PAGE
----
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Lafayette finished just one point shy of first place last weekend among seven schools competing in the Pennsylvania-Delaware Region of the 2002 National Concrete Canoe Competition.

Lafayette took first place outright for its design paper and display booth, and tied for first in the final product category. The team, which is comprised of civil engineering majors, also took second place in oral presentation.

After those categories were judged Friday, the schools raced against each another Saturday.

“We dominated the academic portion,” says project manager Justin Hoffmann, a senior from Hawley, Pa. “The paddling killed us.”

“It’s a good competition,” he adds. “You have to be able to paddle the boat, but 70 percent of it is academic. We showed the region this weekend that Lafayette, from an academic perspective, is a very strong school. Our results were pretty impressive considering this is only the second year that the school has done the competition (in the recent past).”

Lafayette finished just behind Drexel University and ahead of Bucknell, Pittsburgh-Johnstown, Penn State, Temple, and Villanova universities.

Hoffmann served as co-captain with Adam Brown, a senior from Pennsauken, N.J. Other team members are seniors Crystalann Harbold (York, Pa.), Jennifer Murno (Wayne, N.J.), Erin O’Brien (Carlisle, Pa.), Matt Remer (Hamden, Conn.), and Pam Vislocky (Neshanic Station, N.J.); juniors Jennifer Langoski (North Brunswick, N.J.), Jeremy Lucas (Peckville, Pa.), James Mangarillo (Hampton Bays, N.Y.), Dan McClendon (Lakewood, N.J.), Erin North (Canonsburg, Pa.), Nathan Tregger (Niantic, Conn.), and Peter Totev (Oberursel, Germany); sophomores Jonathan Christie (Hawthorne, N.J.), Jaeyoung Jang (Cochabamba, Bolivia), Nate Tyson (Easton, Pa.), and Fernando Luna (Managua, Nicaragua); and first-year student Rodolfo Silva (San Jose, Costa Rica).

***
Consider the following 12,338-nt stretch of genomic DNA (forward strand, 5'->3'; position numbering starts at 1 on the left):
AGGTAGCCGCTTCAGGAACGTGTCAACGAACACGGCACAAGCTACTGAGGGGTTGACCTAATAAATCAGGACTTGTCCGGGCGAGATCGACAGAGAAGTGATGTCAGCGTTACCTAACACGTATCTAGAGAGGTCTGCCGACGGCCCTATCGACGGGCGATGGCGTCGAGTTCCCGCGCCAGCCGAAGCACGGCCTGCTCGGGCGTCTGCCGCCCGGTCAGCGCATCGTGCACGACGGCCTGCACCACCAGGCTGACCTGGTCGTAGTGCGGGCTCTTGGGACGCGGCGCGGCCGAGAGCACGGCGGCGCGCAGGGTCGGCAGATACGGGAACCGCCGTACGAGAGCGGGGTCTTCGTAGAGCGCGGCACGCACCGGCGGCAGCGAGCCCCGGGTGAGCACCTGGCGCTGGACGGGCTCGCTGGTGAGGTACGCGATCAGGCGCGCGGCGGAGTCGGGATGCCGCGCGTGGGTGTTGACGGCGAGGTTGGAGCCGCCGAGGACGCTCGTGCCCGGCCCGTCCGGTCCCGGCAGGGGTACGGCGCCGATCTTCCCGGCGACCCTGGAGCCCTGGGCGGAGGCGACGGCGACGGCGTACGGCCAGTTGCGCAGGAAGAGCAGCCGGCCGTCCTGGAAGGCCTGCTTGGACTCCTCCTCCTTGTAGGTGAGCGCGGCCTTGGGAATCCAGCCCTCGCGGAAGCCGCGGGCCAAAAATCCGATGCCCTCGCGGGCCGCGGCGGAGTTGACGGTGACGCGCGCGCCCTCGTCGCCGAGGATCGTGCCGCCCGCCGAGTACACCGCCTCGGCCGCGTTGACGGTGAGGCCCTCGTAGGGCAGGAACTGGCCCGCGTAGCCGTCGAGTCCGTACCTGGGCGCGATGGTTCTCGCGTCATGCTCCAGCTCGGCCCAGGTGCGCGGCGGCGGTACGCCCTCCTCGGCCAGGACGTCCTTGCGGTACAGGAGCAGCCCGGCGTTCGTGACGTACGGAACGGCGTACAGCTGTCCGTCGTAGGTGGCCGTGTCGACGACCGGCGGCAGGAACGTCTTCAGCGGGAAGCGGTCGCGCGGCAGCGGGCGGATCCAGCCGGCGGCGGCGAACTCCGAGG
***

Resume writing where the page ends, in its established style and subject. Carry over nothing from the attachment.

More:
David Brandes and Art Kney, assistant professors of civil and environmental engineering, advised the team.

“There’s a lot to be learned through participating in this,” says Hoffmann, “from design and construction of the canoe to project management to teamwork. Everyone who participated took something away from it. All of the underclassman got the bug and are raring to go next year.”

Named Avalon after the mythical island where King Arthur was said to be buried, Lafayette’s boat is dark maroon with gray interior and lettering. Constructed from Portland cement and lightweight aggregates, it is 20 feet long and 125 lbs. It is layered with fiberglass mesh.

Having finished in third place with last year’s entry, S.S. Minnow II, the team made several improvements. The students used a better method of casting, implementing “more workable” concrete that could be adjusted with a trowel and strings for uniform thickness instead of being hand patted, notes Lucas, president of Lafayette’s student chapter of the American Society of Civil Engineers. They used ScotchLite glass bubbles as the aggregate instead of sand and stone. In addition, new design software was purchased and more design research was conducted.

Lucas finds participation in the project to be a valuable experience.

“You get to know other students better and build friendships out of it,” he says. “Also, there’s the whole design and building experience that you don’t get in the classroom too much – you experience this first hand, with a lot of research and hard work. And the fact that you can stand back, look at it, and say ‘wow, I did this’ has its own benefit.”

The competition has been sponsored by the American Society of Civil Engineers and Master Builders, Inc. since 1988 as a challenge to civil engineering students to apply engineering principles to designing and racing a concrete canoe. The major difficulty lies in the fact that concrete has a density nearly three times that of water. The 1997 Lafayette team used a wooden frame covered with metal sheets and a layer of concrete mix.

Categorized in: Academic News